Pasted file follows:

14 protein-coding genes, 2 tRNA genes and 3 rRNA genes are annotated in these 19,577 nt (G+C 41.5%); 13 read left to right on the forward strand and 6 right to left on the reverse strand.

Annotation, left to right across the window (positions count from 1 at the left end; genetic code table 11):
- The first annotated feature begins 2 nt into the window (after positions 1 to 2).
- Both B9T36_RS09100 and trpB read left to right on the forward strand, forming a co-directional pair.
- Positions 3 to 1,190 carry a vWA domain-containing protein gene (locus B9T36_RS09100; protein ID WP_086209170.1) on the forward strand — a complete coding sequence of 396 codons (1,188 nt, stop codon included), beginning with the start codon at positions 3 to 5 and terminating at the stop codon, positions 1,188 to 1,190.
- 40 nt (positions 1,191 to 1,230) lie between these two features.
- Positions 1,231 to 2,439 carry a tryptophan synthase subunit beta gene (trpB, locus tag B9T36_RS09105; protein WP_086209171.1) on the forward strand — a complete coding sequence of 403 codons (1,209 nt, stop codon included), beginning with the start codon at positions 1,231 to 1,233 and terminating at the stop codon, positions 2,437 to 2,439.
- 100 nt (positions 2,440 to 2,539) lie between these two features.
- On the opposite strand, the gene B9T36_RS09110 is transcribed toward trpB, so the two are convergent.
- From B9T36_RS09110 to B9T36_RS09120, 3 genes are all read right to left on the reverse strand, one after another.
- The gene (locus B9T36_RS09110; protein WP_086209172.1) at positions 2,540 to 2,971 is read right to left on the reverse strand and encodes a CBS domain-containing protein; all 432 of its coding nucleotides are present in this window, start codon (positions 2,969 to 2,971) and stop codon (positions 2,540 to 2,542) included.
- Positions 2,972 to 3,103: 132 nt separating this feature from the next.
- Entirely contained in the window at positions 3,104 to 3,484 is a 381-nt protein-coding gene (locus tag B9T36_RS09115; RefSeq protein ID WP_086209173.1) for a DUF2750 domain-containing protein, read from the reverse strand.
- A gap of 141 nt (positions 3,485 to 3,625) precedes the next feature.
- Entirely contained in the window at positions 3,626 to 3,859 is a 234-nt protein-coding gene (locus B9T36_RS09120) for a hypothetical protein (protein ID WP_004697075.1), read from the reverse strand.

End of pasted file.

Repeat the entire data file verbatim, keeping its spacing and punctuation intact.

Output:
14 protein-coding genes, 2 tRNA genes and 3 rRNA genes are annotated in these 19,577 nt (G+C 41.5%); 13 read left to right on the forward strand and 6 right to left on the reverse strand.

Annotation, left to right across the window (positions count from 1 at the left end; genetic code table 11):
- The first annotated feature begins 2 nt into the window (after positions 1 to 2).
- Both B9T36_RS09100 and trpB read left to right on the forward strand, forming a co-directional pair.
- Positions 3 to 1,190 carry a vWA domain-containing protein gene (locus B9T36_RS09100; protein ID WP_086209170.1) on the forward strand — a complete coding sequence of 396 codons (1,188 nt, stop codon included), beginning with the start codon at positions 3 to 5 and terminating at the stop codon, positions 1,188 to 1,190.
- 40 nt (positions 1,191 to 1,230) lie between these two features.
- Positions 1,231 to 2,439 carry a tryptophan synthase subunit beta gene (trpB, locus tag B9T36_RS09105; protein WP_086209171.1) on the forward strand — a complete coding sequence of 403 codons (1,209 nt, stop codon included), beginning with the start codon at positions 1,231 to 1,233 and terminating at the stop codon, positions 2,437 to 2,439.
- 100 nt (positions 2,440 to 2,539) lie between these two features.
- On the opposite strand, the gene B9T36_RS09110 is transcribed toward trpB, so the two are convergent.
- From B9T36_RS09110 to B9T36_RS09120, 3 genes are all read right to left on the reverse strand, one after another.
- The gene (locus B9T36_RS09110; protein WP_086209172.1) at positions 2,540 to 2,971 is read right to left on the reverse strand and encodes a CBS domain-containing protein; all 432 of its coding nucleotides are present in this window, start codon (positions 2,969 to 2,971) and stop codon (positions 2,540 to 2,542) included.
- Positions 2,972 to 3,103: 132 nt separating this feature from the next.
- Entirely contained in the window at positions 3,104 to 3,484 is a 381-nt protein-coding gene (locus tag B9T36_RS09115; RefSeq protein ID WP_086209173.1) for a DUF2750 domain-containing protein, read from the reverse strand.
- A gap of 141 nt (positions 3,485 to 3,625) precedes the next feature.
- Entirely contained in the window at positions 3,626 to 3,859 is a 234-nt protein-coding gene (locus B9T36_RS09120) for a hypothetical protein (protein ID WP_004697075.1), read from the reverse strand.